Social evolution examined through hip-hop

Course analyzes, comments on current cultural trends, compares to economic, political and cultural issues

Social+evolution+examined+through+hip-hop

George Morin / The Advocate

By Jose Jimenez, Sports Editor

The Hip-Hop & Humanities class offers a different perspective of hip-hop through a social and cultural angle every Friday in LA-108 from 10:10 a.m. to 1 p.m.

The Hip-Hop & Humanities class can easily be compared to a cool club on campus, African-American studies professor Ameer Loggins said.

The course observes and examines the development of hip-hop as a cultural movement, which includes hip-hop music, dance, graffiti art and clothing styles.

Students examine key figures in hip-hop, institutions, social settings through readings, electronic media, videos and hands-on projects. Hip-hop culture is not only a source of entertainment, but also a medium that analyzes and provides commentary regarding social, economic, political and cultural issues.

Specifically dealing with cultural identity, cultural genocide, misogyny, racism, classism, materialism, freedom of speech and freedom of sexuality.

Loggins said the students enrolled in his class learn how to accept being associated with African American culture and applying hip-hop concepts on the streets of Richmond.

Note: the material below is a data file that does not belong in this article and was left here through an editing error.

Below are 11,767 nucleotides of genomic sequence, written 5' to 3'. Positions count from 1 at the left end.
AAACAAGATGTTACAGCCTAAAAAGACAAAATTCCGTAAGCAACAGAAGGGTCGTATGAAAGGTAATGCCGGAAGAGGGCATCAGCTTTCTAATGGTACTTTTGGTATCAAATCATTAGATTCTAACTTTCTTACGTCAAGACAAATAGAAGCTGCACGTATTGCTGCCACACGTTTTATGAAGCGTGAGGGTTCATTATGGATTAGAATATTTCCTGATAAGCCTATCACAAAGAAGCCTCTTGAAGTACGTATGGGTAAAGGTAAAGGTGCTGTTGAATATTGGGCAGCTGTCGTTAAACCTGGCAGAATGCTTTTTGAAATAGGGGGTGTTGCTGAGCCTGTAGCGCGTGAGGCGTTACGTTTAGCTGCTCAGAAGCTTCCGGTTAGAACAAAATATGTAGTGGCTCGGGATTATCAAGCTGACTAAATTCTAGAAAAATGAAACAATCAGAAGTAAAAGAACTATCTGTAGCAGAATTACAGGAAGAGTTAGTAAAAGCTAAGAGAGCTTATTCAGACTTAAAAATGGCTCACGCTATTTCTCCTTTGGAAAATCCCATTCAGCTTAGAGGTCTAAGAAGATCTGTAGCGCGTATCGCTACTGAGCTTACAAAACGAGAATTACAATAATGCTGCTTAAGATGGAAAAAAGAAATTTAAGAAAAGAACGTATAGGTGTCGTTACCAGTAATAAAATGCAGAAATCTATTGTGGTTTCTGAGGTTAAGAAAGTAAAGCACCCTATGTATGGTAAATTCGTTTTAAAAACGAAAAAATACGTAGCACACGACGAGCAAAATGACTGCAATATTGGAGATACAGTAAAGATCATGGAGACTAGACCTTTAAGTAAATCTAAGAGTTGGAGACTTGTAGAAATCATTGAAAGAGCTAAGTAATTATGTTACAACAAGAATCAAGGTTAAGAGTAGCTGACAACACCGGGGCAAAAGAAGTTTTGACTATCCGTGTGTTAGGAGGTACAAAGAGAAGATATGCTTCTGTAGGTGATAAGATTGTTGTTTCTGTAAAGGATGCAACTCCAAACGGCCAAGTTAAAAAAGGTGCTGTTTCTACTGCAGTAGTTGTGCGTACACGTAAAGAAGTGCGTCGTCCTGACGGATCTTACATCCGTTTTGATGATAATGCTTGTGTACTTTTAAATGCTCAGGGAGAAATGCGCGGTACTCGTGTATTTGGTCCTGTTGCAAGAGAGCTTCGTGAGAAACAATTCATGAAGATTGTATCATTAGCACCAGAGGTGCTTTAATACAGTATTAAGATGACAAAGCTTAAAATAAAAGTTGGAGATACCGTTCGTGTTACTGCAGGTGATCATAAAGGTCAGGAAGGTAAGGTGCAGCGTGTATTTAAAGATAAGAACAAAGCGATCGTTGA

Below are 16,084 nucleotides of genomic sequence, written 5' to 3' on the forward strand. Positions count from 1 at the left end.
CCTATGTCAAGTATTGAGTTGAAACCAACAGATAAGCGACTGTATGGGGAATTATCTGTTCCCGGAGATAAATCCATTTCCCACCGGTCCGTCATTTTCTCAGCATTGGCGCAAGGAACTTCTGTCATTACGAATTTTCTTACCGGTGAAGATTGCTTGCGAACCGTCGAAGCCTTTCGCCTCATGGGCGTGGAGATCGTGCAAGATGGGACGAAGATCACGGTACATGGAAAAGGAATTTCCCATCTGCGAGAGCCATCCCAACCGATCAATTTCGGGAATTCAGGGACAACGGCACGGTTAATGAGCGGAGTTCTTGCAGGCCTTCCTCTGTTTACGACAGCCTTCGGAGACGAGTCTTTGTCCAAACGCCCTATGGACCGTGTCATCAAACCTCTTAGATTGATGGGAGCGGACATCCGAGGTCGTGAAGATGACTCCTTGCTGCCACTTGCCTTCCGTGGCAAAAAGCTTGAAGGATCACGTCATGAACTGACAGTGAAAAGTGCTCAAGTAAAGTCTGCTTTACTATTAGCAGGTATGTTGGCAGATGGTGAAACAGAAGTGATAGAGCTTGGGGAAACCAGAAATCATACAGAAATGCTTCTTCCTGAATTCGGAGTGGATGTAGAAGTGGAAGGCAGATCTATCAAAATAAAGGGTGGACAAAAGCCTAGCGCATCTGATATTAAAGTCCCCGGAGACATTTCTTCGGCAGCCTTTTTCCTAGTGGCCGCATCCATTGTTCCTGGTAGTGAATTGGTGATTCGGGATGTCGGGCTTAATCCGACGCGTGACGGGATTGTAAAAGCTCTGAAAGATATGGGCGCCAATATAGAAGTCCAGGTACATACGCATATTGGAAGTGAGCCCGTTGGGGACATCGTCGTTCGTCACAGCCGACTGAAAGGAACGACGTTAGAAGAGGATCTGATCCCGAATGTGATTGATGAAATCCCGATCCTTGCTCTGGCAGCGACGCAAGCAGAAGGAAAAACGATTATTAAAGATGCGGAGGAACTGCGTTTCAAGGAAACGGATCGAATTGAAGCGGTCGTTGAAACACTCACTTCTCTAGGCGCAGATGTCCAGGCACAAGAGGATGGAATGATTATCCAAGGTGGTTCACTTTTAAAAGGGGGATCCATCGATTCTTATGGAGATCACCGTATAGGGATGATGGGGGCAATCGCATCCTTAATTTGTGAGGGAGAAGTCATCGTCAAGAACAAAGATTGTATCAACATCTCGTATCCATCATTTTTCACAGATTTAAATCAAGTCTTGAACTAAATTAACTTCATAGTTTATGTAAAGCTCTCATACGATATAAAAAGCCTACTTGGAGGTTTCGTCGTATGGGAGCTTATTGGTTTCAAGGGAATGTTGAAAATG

Student Rickela Greeter said, “What matters the most, and why I am honored to be enrolled in this class, is because we learn hardcore stuff each and every week from the beginning to the end.”

Geeter said the class is focused on learning and improving to “bring something new to the (world).”

She said that while he uses words such as shit, ass and damn in his teaching style, he easily illustrates the real world as complex and cruel.

Many students have different perspectives about the hip-hop class, but mostly try to catch up with Loggins’ distinctive teaching style.

Loggings said, “If somebody is talking smack then I’ma spit that back at you.”

Loggins’ young appearance may surprise a lot of individuals and his teaching methods can be considered evolutionary,  Geeter said.

The class solidifies part of the courses required in the Associate in Arts Degree in the African American studies.